There’s no shortage of bakeries in Dar. A good thing. And not surprising in itself, as there’s money in making good bread. A pity that, so far, none of the bakeries I’ve tried actually makes any really good bread.
The bread here, though much of it looks good, goes stale quickly and starts to live a life of its own almost as fast.
Exceptions are fried breads or bread products and Indian snacks. The samosas, which most bakeries here sell too, for one, are almost always excellent, as are the chapatis.
Quite near my house, there’s a franchise bakery called Fairy Delights. Most mornings they have omelets wrapped in chapatis which, on most occasions, are rather yummy.
They also have at least two restaurants where lunch and dinner consists of extensive buffets for a mere 8000 shilling, about 4 euros. On offer are up to 30, not kidding, salads, fried breads, pizza, battered fish and shrimp, multiple Indian curries, several pilaus, a dozen or so deserts, fruits and more. A good deal if ever I saw one.
Today, I cycled along Old Bagamoyo road, the old road going north, and passed three bakeries virtually next to each other. At the first, I had an oversized chocolate cookie that, I suppose, was fairly decent, but way too crumbly for my taste.
One of the blogs I occasionally read is Lenin’s Tomb, which recently talked about a poll, conducted in the US, which asked participants to define themselves as to which class they belonged to. No less than 45% defined themselves as middle class.
Related to this, the poll asked how the polltakers defined middle class and the results purely and only related to the financial abilities of the constituents, ‘middle class’ considered meaning things like being able to own your own home, to save for the future or to buy a new car.
This made me think about a good definition for middle class, and some contemplation made me come up with the idea that ‘middle class’, defined in monetary terms, could mean the ability of the individual members of that class to obtain sizable loans at leading market rates. This, because it implies the existence of collateral, which implies the existence of sufficient capital.
Of course, this only defines the dividing line between lower (working?) class and middle class, and would still require a demarcation between middle and upper classes.
This, in turn, made me wonder what the conventional definition of ‘middle class’ is. Interestingly, there is none, the best one probably being the loosely defined the broad group of people in contemporary society who fall socioeconomically between the working class and upper class. Pah!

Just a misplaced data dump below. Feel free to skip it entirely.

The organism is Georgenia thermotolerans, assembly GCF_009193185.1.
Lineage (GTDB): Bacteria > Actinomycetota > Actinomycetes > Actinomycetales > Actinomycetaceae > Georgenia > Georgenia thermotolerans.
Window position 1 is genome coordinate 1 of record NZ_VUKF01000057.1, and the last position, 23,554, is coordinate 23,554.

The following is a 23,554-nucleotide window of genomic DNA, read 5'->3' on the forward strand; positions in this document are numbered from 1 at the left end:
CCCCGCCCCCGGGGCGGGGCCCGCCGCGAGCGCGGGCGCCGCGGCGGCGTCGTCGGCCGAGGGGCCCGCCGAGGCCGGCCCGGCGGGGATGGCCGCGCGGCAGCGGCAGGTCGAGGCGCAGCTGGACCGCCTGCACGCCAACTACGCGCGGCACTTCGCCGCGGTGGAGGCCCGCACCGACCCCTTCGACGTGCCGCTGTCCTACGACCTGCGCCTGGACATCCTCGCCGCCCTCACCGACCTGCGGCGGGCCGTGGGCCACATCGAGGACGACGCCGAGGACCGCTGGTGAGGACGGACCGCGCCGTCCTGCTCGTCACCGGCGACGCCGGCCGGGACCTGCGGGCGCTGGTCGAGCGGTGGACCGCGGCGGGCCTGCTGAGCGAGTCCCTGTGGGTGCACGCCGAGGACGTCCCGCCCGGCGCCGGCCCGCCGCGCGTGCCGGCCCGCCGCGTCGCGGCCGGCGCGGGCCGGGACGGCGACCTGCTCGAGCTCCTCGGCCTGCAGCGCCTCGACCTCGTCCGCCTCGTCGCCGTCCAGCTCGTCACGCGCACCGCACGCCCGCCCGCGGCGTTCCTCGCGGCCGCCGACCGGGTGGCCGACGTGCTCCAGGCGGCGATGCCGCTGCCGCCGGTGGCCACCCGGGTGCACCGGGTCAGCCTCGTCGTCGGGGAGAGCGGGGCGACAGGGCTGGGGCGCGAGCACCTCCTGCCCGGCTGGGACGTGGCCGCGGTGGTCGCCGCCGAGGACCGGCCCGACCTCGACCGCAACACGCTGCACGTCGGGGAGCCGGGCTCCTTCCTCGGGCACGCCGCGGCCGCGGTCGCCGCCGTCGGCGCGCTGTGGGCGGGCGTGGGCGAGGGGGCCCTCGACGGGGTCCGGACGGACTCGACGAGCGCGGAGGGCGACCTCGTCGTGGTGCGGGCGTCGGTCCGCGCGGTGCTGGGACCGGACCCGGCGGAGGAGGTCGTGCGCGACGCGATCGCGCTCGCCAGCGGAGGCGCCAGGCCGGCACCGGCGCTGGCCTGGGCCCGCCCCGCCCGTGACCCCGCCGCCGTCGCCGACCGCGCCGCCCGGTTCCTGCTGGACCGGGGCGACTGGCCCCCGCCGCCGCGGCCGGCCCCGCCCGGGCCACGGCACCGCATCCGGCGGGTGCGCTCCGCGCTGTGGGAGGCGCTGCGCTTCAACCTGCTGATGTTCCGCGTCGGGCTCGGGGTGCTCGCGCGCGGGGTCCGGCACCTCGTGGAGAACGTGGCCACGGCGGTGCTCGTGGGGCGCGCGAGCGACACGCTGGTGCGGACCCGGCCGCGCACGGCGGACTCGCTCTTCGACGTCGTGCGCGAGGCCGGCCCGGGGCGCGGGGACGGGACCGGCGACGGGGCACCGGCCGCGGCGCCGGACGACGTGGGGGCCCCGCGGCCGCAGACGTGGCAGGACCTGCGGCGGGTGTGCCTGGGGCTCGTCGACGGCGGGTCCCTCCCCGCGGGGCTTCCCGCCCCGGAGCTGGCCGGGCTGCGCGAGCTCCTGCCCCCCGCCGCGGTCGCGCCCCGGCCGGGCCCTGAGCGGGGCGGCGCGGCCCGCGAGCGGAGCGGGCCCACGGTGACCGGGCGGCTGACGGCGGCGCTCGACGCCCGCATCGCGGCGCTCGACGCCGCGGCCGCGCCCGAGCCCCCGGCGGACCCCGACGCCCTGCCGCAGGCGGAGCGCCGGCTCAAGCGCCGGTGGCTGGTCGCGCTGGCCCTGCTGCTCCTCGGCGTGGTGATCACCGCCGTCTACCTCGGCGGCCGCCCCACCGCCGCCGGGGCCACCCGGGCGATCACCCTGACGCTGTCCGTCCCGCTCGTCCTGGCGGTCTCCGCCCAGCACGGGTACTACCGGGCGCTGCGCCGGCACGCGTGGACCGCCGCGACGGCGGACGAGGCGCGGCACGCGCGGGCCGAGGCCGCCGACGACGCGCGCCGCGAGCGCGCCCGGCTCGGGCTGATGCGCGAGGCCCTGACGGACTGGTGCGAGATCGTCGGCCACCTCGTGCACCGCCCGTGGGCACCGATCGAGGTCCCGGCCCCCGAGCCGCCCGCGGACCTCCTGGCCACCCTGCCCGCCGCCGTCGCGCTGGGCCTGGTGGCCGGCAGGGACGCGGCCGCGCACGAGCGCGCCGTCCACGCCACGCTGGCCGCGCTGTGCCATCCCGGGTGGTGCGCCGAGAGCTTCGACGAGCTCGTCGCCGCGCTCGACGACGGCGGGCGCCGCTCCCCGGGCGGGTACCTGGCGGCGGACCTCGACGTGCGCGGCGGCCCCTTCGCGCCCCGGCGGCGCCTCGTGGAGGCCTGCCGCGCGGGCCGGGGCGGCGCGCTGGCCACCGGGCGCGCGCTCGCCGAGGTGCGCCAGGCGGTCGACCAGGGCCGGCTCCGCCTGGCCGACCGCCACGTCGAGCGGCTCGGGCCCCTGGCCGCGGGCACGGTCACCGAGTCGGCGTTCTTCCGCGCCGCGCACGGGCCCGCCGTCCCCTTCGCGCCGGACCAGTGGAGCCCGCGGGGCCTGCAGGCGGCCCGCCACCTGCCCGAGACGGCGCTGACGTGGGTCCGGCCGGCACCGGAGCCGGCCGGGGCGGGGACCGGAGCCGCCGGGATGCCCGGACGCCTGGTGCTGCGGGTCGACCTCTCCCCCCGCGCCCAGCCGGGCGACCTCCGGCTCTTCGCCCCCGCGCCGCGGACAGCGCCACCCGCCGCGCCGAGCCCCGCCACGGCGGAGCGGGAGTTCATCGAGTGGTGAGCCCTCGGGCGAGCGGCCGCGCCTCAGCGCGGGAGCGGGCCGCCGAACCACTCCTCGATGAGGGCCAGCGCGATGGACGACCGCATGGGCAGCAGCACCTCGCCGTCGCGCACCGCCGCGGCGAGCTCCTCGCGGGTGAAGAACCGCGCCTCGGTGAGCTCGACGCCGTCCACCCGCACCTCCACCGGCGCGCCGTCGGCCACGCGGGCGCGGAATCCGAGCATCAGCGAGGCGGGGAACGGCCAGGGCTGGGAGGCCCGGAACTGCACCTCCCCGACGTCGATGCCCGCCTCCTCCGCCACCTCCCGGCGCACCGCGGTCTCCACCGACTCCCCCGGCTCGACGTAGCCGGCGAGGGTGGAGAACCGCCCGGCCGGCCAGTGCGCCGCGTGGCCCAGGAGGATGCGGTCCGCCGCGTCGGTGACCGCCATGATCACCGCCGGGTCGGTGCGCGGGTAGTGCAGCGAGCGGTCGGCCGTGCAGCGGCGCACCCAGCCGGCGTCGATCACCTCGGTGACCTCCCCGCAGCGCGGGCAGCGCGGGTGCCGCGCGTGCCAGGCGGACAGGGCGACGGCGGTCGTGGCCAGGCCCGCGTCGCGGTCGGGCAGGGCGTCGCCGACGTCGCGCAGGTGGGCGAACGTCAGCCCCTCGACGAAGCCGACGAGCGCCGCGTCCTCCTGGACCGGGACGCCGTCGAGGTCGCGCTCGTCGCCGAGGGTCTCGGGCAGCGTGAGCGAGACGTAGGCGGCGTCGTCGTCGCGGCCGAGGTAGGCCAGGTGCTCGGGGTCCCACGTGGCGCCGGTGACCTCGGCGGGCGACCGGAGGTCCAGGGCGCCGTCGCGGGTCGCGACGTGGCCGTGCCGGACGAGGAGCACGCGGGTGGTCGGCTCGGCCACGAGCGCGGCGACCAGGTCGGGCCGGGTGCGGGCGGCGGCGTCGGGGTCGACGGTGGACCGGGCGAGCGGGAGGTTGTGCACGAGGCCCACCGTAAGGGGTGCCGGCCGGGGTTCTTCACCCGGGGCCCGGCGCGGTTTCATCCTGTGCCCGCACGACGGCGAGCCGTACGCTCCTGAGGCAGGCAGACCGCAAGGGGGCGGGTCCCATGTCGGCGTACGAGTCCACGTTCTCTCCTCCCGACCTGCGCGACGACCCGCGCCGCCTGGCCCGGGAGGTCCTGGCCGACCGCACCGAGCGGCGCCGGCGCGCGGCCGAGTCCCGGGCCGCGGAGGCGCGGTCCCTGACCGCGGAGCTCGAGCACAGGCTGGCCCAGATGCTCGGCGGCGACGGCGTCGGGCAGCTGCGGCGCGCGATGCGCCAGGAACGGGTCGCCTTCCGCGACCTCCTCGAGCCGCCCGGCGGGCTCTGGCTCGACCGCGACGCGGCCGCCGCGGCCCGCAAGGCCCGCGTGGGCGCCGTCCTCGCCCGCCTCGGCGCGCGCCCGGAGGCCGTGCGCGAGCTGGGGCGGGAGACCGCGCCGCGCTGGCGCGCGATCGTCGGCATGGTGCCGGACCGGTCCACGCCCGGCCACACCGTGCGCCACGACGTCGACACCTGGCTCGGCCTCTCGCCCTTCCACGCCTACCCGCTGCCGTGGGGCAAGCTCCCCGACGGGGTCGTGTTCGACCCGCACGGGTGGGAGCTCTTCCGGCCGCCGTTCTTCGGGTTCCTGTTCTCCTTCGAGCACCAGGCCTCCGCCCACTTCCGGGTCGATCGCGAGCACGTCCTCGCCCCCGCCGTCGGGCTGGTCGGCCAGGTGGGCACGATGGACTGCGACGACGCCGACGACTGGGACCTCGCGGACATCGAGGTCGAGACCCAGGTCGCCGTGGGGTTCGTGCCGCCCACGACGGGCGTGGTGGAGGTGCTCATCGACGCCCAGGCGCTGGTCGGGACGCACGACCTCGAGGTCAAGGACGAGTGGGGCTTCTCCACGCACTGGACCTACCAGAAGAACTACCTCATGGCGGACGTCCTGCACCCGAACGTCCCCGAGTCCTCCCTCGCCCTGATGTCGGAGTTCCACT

Tilt and shift and focus
I’ve started playing around with a cute little app which painlessly allows you to make tilt shift focus pictures. Dollhouse, here I come.
The little app is called TiltShiftFocus.
An alternative to Blogger and WordPress
A few weeks ago, Blogger announced the cancellation of their FTP service for their blogs. Very annoying, as most of the blogs I set up through Blogger were served from non-Blogger domains. This, because of the flexibility it allowed me.
Some I ended up converting to hosted Blogger, some others, including Ismail’s website I converted to WordPress. Now that that’s done with, I discovered another platform, Singe SiteBuilder. Their website interface looks a bit clunky and for some odd reason is totally built in Flash, and it seems so are the websites you build with their service, but the resulting websites actually look pretty good, and they claim to have integrated quite a few handy tools and features, including integration with Google tools, SEO tools, social media and more.
I personally wouldn’t choose to run a Flash based website. For one, I don’t speak Flash, but being a Mac fan, and neither iPod or iPad supporting flash, I wouldn’t want to exclude a sizable portion of the market by design. However, they claim their website design package, for which apparently no coding experience is required, is particularly well suited to photoblogs. And, true, some do look quite nice.
Also, they have a free plan, but their paid plans are actually quite cheap, their most expensive plan coming in at 200 euros per year, allowing you to host unlimited domains with them, though maxing out at 60GB monthly bandwidth.